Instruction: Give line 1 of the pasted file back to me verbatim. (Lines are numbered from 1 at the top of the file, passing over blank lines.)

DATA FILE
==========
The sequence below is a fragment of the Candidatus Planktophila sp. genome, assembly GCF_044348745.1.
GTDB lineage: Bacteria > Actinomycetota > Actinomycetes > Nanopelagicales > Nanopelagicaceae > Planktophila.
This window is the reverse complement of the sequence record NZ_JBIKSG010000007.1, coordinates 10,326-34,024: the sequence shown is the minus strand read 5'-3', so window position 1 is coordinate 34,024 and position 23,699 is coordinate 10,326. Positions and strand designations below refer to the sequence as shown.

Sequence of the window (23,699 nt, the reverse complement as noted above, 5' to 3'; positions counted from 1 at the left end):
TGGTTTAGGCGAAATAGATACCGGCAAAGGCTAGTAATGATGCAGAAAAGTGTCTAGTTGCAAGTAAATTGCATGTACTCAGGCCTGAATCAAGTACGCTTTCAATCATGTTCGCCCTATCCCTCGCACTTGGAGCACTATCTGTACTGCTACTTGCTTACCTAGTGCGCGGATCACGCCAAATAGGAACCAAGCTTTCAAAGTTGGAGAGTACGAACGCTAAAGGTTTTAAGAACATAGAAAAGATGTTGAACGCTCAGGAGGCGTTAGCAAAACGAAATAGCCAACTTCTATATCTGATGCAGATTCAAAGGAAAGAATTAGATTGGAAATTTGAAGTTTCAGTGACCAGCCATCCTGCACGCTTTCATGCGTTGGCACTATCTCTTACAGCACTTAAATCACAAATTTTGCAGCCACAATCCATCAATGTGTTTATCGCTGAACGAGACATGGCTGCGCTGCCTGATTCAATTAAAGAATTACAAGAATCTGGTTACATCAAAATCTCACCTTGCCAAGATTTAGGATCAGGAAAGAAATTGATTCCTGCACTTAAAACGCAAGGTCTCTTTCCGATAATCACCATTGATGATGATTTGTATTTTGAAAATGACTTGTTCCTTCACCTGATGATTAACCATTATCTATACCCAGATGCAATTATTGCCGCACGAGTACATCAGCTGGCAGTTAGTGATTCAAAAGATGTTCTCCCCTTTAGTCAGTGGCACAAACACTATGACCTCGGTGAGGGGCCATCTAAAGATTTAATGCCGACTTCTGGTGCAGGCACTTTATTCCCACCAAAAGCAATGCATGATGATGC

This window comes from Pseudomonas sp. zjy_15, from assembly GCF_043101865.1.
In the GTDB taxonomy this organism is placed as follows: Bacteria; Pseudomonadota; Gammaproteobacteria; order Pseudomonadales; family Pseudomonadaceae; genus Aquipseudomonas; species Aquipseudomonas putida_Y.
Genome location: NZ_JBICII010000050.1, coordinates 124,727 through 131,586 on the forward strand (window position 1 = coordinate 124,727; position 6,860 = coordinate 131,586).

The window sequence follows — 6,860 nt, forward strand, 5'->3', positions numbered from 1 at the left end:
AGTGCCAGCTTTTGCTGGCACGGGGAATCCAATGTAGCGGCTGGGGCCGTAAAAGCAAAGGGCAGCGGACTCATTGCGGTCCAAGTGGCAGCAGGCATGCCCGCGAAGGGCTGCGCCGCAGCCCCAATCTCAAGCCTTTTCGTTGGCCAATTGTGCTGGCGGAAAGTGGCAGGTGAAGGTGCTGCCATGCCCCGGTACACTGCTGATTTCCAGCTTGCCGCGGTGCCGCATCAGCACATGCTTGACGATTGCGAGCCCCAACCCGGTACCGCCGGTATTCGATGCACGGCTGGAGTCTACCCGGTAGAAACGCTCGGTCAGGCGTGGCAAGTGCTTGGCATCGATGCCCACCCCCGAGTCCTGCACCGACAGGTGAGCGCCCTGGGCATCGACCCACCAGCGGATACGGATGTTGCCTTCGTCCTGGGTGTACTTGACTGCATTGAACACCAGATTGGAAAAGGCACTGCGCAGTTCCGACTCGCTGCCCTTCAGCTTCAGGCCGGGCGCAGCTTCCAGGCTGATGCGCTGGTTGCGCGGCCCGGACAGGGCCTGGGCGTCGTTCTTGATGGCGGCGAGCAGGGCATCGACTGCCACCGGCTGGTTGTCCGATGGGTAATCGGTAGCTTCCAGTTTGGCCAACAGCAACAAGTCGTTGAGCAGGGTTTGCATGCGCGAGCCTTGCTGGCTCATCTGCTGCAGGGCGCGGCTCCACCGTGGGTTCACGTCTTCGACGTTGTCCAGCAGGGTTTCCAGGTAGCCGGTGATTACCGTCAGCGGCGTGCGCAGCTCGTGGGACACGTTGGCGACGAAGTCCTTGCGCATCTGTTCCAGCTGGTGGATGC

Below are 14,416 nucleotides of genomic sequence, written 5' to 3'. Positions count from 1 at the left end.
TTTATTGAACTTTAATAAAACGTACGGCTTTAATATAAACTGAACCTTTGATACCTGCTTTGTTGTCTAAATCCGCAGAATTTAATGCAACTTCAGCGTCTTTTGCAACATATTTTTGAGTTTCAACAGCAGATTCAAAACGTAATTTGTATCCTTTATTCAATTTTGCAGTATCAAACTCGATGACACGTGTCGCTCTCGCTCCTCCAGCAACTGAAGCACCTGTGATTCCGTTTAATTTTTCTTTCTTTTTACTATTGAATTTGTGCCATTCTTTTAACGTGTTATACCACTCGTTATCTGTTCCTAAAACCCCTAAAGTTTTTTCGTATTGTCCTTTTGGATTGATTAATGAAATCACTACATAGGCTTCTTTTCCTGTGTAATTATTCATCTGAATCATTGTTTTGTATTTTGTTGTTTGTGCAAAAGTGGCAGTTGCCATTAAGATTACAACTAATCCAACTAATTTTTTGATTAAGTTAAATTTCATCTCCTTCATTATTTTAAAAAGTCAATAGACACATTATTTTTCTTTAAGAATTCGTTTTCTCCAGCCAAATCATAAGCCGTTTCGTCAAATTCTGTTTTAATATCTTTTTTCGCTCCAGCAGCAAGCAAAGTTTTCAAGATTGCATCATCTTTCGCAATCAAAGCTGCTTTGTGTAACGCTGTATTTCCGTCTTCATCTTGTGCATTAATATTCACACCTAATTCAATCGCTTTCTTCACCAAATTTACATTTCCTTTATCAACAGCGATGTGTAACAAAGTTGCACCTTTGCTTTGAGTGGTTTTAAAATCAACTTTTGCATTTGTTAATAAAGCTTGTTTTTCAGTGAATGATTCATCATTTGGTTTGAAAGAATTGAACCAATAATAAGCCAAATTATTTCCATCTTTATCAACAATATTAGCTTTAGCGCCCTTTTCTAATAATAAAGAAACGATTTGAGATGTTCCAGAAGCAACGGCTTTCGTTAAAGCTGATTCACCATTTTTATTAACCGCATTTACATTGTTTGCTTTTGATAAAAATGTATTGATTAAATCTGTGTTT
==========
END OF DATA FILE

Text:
The sequence below is a fragment of the Candidatus Planktophila sp. genome, assembly GCF_044348745.1.